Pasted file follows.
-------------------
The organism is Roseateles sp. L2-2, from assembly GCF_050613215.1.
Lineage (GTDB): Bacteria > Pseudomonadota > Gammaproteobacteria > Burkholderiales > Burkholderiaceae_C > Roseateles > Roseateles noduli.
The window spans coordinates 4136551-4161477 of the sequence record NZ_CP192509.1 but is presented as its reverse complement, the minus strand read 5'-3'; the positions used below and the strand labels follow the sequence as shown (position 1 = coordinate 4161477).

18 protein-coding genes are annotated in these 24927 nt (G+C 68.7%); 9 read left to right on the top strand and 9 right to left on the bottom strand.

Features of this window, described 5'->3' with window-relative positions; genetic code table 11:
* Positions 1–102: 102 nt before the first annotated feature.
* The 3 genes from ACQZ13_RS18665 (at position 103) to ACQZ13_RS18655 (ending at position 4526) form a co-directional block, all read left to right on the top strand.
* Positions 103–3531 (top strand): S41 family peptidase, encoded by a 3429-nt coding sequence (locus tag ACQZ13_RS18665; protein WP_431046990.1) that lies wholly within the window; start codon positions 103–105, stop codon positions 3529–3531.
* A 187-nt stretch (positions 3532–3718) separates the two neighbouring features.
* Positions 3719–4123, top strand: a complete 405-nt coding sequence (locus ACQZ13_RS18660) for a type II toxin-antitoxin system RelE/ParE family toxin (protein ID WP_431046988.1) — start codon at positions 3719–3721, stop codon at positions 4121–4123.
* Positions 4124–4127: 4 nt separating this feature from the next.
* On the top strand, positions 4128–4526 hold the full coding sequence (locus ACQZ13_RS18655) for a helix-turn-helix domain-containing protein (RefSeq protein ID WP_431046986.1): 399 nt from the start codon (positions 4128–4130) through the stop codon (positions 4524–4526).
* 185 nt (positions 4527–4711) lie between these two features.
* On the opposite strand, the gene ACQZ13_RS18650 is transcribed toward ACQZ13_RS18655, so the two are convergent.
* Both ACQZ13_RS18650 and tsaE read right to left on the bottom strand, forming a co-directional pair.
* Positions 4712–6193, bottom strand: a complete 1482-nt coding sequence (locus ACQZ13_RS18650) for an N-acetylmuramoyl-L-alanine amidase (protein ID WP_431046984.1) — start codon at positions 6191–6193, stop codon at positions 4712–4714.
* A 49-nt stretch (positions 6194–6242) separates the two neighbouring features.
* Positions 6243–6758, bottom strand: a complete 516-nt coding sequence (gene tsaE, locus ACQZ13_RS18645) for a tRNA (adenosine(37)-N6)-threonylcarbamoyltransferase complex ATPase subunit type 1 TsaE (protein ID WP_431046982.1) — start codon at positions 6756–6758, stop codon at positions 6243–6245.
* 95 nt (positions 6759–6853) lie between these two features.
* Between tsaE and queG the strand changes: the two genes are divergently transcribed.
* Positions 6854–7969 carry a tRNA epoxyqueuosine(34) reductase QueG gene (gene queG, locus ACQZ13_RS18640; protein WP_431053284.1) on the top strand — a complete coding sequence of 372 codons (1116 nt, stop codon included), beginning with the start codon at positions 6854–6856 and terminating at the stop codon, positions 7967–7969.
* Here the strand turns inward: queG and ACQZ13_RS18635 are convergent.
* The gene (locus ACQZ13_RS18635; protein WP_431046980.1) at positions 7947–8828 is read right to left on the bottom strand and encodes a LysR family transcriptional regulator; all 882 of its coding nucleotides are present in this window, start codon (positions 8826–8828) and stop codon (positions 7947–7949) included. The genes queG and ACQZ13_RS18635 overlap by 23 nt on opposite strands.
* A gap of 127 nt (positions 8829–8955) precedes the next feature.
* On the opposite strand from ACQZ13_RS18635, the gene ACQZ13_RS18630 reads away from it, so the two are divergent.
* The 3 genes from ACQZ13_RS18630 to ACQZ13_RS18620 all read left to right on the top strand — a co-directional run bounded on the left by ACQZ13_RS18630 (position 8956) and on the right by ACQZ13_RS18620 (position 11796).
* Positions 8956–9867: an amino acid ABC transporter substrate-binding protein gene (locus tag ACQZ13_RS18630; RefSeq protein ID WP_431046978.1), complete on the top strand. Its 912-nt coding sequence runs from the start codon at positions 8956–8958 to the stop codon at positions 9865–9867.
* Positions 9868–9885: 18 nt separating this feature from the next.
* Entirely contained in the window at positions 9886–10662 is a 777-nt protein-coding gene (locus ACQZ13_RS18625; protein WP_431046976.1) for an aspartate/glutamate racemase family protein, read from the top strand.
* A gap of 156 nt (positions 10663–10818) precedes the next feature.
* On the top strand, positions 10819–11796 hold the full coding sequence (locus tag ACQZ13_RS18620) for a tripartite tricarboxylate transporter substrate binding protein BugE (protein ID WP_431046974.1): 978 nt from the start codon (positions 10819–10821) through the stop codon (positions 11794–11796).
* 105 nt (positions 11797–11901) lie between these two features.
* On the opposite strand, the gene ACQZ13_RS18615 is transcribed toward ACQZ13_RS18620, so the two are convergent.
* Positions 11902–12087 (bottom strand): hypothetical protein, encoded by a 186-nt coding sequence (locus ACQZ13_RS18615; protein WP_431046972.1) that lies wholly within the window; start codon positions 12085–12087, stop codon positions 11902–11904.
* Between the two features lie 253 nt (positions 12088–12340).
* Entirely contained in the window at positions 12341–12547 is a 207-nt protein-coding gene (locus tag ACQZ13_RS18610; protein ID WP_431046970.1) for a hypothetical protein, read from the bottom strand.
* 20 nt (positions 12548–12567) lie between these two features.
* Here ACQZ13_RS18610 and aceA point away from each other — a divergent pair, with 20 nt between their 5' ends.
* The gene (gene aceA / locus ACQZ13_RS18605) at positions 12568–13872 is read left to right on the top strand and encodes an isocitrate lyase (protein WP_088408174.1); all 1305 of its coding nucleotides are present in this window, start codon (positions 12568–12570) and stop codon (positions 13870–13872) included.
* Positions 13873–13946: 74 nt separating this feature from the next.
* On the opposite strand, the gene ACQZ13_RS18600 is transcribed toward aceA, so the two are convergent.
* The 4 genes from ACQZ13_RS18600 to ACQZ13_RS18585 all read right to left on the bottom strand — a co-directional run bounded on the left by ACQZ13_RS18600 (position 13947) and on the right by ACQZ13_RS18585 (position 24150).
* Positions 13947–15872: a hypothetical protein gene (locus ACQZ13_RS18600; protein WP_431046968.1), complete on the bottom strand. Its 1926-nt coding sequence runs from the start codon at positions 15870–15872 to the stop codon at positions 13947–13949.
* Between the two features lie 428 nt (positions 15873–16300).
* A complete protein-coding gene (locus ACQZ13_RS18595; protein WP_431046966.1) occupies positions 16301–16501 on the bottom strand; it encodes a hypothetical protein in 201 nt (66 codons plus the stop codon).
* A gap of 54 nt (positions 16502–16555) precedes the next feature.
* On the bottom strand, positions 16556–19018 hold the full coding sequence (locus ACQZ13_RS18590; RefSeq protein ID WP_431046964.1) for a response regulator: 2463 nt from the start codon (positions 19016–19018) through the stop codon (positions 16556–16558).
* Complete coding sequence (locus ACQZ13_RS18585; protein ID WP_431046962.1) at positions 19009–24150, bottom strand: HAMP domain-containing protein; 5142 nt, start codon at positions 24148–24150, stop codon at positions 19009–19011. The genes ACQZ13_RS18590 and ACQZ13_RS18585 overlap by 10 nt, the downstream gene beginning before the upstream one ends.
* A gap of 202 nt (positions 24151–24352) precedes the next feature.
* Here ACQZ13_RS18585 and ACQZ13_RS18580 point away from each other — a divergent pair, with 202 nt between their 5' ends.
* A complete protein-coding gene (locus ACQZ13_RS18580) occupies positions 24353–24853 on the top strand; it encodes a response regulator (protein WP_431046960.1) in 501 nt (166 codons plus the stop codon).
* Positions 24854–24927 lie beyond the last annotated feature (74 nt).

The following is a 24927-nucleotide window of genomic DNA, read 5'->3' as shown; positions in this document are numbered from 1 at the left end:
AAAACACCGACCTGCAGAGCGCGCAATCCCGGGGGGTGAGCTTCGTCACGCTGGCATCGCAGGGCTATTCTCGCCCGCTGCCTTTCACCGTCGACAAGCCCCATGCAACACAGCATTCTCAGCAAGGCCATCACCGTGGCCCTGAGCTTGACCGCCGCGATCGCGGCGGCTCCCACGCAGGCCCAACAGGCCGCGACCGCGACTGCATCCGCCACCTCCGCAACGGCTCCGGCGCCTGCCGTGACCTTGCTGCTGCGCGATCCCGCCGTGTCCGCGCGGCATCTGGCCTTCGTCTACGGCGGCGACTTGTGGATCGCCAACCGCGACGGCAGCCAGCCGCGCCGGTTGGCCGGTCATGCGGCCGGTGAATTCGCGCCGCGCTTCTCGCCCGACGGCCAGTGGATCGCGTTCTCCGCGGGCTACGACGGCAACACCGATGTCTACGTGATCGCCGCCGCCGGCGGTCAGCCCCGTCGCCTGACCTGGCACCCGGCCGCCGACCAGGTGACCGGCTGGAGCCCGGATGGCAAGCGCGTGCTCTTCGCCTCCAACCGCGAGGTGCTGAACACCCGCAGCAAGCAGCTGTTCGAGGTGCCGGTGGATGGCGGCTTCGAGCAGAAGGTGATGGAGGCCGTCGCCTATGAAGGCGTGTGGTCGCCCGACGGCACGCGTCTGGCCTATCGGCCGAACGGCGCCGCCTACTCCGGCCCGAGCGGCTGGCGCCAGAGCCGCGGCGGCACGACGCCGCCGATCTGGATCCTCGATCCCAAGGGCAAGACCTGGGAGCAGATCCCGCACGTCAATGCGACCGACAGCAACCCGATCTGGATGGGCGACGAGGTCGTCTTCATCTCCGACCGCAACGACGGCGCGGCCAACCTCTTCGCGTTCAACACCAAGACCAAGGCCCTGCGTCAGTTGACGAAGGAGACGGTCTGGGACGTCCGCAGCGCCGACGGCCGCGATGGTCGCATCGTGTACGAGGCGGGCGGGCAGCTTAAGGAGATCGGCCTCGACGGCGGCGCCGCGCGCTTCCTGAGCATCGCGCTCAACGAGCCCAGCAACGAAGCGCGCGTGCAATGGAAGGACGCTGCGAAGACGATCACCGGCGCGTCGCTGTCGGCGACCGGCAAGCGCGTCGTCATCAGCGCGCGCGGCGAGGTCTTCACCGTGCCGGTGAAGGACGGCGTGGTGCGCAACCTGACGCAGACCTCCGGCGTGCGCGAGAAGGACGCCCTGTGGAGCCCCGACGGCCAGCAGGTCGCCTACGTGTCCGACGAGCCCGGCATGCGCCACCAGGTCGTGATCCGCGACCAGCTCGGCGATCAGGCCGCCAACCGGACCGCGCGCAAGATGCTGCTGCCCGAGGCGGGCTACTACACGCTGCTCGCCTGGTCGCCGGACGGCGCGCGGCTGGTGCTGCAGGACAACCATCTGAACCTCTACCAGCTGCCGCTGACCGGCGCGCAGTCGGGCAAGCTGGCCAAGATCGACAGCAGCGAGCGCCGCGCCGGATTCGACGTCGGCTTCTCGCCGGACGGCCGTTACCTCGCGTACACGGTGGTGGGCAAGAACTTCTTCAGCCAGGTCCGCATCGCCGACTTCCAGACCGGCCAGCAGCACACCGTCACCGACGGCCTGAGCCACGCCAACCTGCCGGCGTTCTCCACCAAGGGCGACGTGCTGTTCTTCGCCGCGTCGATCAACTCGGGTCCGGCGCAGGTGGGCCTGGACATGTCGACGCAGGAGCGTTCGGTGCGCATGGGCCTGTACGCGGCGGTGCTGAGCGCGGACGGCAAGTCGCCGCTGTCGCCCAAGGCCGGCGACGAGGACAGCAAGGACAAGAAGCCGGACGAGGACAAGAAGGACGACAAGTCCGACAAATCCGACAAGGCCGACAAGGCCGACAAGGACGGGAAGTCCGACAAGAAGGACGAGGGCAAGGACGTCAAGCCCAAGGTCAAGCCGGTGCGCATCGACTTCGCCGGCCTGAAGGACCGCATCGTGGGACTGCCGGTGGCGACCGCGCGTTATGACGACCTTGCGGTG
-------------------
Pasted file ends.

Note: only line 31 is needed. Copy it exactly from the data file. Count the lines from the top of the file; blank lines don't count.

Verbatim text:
* On the top strand, positions 10819–11796 hold the full coding sequence (locus tag ACQZ13_RS18620) for a tripartite tricarboxylate transporter substrate binding protein BugE (protein ID WP_431046974.1): 978 nt from the start codon (positions 10819–10821) through the stop codon (positions 11794–11796).